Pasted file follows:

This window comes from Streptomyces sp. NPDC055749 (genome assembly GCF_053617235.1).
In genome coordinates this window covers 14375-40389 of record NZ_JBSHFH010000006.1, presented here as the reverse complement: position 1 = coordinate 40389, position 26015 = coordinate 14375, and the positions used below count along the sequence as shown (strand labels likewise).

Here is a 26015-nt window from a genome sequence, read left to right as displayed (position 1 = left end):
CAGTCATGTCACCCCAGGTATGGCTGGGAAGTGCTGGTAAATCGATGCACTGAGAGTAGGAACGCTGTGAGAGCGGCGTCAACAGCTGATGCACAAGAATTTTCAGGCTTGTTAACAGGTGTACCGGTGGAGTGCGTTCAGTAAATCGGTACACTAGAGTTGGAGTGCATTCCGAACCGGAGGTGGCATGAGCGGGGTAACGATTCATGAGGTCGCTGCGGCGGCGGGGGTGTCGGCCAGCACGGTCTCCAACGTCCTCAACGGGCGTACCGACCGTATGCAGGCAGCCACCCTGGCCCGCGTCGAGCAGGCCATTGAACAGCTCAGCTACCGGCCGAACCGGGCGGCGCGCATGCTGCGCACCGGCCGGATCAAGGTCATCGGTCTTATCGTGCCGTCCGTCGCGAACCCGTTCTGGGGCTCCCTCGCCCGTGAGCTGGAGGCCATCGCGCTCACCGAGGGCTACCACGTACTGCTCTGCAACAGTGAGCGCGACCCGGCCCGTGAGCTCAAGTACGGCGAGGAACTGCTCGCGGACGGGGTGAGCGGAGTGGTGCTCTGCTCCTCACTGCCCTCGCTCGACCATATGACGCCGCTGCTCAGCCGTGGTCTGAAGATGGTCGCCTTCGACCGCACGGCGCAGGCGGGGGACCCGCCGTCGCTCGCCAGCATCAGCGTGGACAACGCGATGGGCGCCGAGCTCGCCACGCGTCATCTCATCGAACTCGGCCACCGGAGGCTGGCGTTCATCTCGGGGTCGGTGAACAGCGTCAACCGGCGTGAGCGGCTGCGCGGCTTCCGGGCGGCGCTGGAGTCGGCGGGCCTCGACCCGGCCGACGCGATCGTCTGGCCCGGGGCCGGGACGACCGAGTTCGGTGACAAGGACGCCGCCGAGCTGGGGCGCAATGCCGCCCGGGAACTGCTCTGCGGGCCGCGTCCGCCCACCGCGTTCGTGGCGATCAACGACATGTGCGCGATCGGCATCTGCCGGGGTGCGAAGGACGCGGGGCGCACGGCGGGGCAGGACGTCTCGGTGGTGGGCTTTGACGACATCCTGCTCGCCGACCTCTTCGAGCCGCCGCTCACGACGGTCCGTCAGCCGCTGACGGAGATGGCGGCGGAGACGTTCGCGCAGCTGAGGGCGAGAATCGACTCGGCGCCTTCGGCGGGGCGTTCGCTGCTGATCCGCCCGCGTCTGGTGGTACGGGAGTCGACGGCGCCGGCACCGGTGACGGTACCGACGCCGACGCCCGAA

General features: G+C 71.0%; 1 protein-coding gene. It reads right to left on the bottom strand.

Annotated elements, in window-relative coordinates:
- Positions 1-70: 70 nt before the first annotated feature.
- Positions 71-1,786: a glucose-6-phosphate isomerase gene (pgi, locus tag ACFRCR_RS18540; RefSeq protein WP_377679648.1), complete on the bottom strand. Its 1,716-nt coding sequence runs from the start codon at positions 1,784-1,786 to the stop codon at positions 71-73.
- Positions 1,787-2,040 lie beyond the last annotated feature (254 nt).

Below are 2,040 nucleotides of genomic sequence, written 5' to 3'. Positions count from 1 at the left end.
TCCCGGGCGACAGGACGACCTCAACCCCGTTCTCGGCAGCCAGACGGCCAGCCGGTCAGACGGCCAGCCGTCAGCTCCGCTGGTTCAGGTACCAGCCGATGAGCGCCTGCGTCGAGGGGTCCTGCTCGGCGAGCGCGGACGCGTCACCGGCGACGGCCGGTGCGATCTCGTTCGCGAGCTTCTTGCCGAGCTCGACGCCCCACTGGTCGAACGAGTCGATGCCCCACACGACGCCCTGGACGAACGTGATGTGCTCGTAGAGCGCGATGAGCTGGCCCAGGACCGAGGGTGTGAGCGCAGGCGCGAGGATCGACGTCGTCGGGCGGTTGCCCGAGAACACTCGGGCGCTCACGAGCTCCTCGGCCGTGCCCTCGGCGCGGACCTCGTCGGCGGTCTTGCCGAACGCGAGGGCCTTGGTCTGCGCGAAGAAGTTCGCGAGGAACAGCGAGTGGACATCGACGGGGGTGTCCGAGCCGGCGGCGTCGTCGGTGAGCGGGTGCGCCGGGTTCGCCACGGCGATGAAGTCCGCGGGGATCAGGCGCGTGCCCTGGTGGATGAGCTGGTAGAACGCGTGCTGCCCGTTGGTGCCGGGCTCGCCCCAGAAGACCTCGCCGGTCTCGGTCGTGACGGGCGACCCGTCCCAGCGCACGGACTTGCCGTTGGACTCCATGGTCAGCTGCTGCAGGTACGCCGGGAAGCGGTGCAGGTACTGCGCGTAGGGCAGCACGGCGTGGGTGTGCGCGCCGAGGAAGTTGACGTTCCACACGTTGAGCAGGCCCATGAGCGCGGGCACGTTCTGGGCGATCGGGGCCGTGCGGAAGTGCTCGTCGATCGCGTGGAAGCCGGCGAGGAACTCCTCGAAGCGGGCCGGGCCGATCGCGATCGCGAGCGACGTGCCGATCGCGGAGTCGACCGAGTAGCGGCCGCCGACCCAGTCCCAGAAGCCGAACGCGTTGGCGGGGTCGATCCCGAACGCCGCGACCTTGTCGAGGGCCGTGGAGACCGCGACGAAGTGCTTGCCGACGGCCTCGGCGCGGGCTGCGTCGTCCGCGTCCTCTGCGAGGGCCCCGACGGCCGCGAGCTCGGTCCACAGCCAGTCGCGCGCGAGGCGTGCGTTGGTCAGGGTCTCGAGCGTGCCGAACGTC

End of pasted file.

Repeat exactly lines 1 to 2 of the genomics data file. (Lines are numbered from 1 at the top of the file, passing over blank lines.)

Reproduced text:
This window comes from Streptomyces sp. NPDC055749 (genome assembly GCF_053617235.1).
In genome coordinates this window covers 14375-40389 of record NZ_JBSHFH010000006.1, presented here as the reverse complement: position 1 = coordinate 40389, position 26015 = coordinate 14375, and the positions used below count along the sequence as shown (strand labels likewise).